In the ancient pagan world, the gods, nature, and the state were all one entity. So, too, is the belief of today’s pagans.

ashv
Guest
ashv

Yes, we call it the “early church” because it didn’t have large established heresies to combat. :-)

Krychek_2
Guest
Krychek_2

Christianity is actually a heresy of Zoroastrianism.

ashv
Guest
ashv

So’s your mom.

Krychek_2
Guest
Krychek_2

I see Katecho’s silliness is wearing off on you. Someone really needs to develop a vaccine for it.

jonmnoel
Member

ashv, Can you explain this comment more? What specific heresy do you refer to? Does the term come from them?

ashv
Guest
ashv

Today’s progressives are the spiritual (and sometimes biological) descendants of the Puritans via their children the Unitarians. They retained the Puritan views about work, liberty, and society while throwing out all that inconvenient God and Bible stuff.

jonmnoel
Member

Their theology led directly to the Unitarians? How so?
I’m reading about the French Reformed Churches; I just started reading about Cameron, and the huge effect he had within French Reformed churches, and how his theological followers also veered into unitarianism, or at least this is what I’ve gathered so far. Is it a similar connection? I would have thought reformed theology would have had to travel a far and winding road through arminianism to get to the Unitarians, who don’t believe in much of anything.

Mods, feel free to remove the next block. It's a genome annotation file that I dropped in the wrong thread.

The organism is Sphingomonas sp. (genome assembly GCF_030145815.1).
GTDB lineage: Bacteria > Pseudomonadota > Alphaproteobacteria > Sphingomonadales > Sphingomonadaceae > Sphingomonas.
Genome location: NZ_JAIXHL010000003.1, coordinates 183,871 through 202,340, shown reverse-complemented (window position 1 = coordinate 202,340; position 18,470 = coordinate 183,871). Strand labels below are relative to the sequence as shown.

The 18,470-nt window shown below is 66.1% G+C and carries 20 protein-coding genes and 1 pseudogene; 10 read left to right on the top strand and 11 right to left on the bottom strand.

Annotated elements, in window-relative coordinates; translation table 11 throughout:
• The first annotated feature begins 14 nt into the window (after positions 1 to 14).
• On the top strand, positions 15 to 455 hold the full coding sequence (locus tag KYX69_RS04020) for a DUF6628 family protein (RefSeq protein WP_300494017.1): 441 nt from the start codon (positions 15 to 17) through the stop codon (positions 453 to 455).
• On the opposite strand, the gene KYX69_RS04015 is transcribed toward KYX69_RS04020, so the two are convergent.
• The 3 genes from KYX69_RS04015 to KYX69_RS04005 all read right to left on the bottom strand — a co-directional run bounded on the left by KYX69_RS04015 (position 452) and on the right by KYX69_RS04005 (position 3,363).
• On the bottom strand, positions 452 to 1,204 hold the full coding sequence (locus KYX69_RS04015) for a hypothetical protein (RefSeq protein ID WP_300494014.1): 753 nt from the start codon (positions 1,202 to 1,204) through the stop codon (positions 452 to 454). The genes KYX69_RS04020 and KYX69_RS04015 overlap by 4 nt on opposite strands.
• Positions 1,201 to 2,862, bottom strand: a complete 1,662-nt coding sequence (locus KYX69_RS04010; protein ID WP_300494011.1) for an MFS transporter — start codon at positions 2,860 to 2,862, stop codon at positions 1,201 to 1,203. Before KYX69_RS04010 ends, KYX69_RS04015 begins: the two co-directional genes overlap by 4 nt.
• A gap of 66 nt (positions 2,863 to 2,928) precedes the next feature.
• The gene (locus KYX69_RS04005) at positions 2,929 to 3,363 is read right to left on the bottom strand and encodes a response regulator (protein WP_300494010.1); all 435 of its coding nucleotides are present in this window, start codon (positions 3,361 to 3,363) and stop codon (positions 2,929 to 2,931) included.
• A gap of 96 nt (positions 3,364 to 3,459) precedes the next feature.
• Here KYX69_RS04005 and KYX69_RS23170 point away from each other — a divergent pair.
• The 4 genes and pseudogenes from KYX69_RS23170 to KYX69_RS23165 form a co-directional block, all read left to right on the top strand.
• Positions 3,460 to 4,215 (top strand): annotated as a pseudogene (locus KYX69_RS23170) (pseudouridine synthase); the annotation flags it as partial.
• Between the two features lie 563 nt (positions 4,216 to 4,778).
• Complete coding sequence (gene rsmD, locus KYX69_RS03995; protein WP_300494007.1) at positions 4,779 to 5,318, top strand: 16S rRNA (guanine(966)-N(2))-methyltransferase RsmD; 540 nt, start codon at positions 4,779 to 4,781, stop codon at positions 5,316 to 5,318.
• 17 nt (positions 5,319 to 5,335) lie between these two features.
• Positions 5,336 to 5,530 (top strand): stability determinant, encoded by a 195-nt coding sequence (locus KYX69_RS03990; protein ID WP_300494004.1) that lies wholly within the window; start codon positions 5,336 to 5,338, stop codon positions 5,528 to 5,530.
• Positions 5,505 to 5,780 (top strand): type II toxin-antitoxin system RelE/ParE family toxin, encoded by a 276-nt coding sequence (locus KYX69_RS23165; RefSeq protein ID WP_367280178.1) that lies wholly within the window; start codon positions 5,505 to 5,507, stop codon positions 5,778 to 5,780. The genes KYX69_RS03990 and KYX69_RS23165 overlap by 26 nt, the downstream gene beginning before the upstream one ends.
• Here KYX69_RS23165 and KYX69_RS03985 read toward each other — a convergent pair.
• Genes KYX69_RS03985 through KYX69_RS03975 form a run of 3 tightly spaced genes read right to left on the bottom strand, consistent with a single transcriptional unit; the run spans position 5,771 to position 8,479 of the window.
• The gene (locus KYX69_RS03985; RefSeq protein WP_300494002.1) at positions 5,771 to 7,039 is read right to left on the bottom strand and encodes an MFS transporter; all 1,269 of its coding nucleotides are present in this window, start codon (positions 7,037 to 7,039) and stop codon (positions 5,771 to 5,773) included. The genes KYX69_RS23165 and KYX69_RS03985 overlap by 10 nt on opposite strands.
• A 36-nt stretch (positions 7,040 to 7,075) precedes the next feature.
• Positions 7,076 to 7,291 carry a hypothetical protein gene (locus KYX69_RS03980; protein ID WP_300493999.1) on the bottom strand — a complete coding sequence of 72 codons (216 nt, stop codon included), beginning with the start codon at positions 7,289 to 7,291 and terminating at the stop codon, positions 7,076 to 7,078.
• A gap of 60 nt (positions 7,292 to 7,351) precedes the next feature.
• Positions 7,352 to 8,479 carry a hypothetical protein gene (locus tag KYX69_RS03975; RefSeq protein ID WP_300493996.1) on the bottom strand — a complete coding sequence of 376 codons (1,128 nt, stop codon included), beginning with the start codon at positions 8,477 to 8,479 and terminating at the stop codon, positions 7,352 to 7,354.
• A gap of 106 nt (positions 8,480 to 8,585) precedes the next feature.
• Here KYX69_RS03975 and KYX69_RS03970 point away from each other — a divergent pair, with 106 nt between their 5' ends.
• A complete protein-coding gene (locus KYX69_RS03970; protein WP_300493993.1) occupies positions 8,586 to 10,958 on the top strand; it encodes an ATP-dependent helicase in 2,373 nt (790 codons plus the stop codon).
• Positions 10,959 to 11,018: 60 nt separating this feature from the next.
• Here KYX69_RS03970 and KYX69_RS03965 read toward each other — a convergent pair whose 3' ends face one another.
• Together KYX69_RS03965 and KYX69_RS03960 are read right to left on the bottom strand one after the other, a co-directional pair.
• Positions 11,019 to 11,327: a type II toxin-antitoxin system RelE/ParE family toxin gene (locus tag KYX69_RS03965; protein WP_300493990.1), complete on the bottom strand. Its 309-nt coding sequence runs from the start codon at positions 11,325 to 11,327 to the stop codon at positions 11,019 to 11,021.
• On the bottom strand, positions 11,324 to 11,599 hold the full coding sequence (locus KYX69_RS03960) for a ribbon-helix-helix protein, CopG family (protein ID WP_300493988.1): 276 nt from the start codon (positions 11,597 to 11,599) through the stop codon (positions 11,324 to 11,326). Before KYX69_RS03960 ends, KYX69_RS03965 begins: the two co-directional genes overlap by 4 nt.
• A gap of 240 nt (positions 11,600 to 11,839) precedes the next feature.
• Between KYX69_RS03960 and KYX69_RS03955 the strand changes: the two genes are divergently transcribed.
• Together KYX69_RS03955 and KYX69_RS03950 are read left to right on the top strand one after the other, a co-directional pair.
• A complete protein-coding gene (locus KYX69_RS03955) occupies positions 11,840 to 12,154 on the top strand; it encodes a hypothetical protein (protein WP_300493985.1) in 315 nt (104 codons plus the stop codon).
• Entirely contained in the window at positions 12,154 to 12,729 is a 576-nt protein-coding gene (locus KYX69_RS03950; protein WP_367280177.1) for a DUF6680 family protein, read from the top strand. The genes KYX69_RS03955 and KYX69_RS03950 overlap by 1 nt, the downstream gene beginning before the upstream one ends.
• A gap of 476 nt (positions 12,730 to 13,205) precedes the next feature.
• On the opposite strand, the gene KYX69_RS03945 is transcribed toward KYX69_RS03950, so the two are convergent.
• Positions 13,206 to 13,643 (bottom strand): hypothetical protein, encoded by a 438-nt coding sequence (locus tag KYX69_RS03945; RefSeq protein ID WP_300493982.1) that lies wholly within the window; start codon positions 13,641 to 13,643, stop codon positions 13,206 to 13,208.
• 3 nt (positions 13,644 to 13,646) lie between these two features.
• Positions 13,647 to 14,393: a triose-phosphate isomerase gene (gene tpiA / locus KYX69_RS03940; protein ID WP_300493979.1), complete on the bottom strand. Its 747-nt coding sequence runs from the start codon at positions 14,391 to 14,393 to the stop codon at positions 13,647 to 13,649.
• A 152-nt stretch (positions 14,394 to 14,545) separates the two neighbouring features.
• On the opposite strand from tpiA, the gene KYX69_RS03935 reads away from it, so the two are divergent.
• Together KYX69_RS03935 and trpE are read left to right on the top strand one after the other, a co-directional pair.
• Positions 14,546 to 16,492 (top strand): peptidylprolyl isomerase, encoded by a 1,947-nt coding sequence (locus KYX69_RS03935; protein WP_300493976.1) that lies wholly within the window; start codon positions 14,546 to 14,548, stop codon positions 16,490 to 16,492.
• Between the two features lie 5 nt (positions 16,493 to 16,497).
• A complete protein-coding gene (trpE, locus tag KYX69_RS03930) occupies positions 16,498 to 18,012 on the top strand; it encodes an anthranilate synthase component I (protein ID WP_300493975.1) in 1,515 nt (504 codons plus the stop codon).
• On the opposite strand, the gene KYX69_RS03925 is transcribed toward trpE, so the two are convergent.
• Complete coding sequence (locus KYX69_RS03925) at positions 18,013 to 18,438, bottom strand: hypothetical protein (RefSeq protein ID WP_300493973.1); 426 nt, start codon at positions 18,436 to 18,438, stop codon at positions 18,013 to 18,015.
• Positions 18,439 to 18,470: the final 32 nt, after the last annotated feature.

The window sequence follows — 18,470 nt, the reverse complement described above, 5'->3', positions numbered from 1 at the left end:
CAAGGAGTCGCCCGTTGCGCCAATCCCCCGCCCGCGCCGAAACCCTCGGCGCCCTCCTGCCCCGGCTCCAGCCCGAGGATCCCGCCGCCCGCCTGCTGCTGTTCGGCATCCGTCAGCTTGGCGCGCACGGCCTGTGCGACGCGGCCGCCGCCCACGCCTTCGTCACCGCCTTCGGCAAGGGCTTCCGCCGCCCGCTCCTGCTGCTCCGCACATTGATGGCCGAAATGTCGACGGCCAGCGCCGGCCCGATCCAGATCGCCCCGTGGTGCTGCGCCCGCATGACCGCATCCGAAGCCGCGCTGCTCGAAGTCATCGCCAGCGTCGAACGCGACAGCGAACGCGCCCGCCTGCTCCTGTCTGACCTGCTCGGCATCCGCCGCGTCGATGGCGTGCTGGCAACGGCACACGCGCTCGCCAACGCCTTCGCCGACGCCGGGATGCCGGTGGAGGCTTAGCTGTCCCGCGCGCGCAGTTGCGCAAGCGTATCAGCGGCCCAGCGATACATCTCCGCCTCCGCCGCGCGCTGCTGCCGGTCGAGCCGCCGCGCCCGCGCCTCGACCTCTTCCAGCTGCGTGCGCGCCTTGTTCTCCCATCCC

ashv
Guest
ashv

The short answer is “The Half-way Covenant” — here’s one version of the long answer, as documented by the Unitarians: http://uudb.org/articles/unitariancontroversy.html

As you say, they did travel that road through Arminianism, and were a long way down it by the time of the American Revolution.

ashv
Guest
ashv

This quote from Time Magazine in 1942 illustrates the connection, describing the globalist agenda of “organized U.S. Protestantism’s super-protestant new program for a just and durable peace”: https://nickbsteves.wordpress.com/foundational-readings/american-malvern/

jonmnoel
Member

Thanks, this is pretty remarkable. One more reason to me to stay away from autonomous, independent, Congregational church governments, accountable only to the flock. But also, the whole idea of refusing communion to confessing believers, and demanding some kind of regeneration experience instead of simply expecting people to obey God’s commands, and ex-communicating them when they refuse to, both seem to have had far-reaching consequences.

Evan Logan
Guest
Evan Logan

I think some clarification is due on your part to actually find out what “old guard” Moore is referring to. As one of the younger, theological, gospel-centered evangelicals (and SBC member), I resonated with his tweet because of the context of this year’s Southern Baptist Convention, where the generational divide was contrasted more than ever. I’m not surprised by the Jr.s, Paula Whites, etc. being on the list and I don’t think Moore would be either. But I interpreted “old guard” as the SBC old guard of Ronnie Floyd, Jack Graham and Robert Jeffress who carry a lot of clout… Read more »

Benjamin Bowman
Guest

Proverbs 25:26 “Like a muddied spring or a polluted fountain is a righteous man who gives way before the wicked.”

ashv
Guest
ashv

It’s a bit rich for a man whose “pro-life conscience” doesn’t extend to holding women responsible for killing their children to accuse Falwell of compromise and cravenness.

AMA
Guest
AMA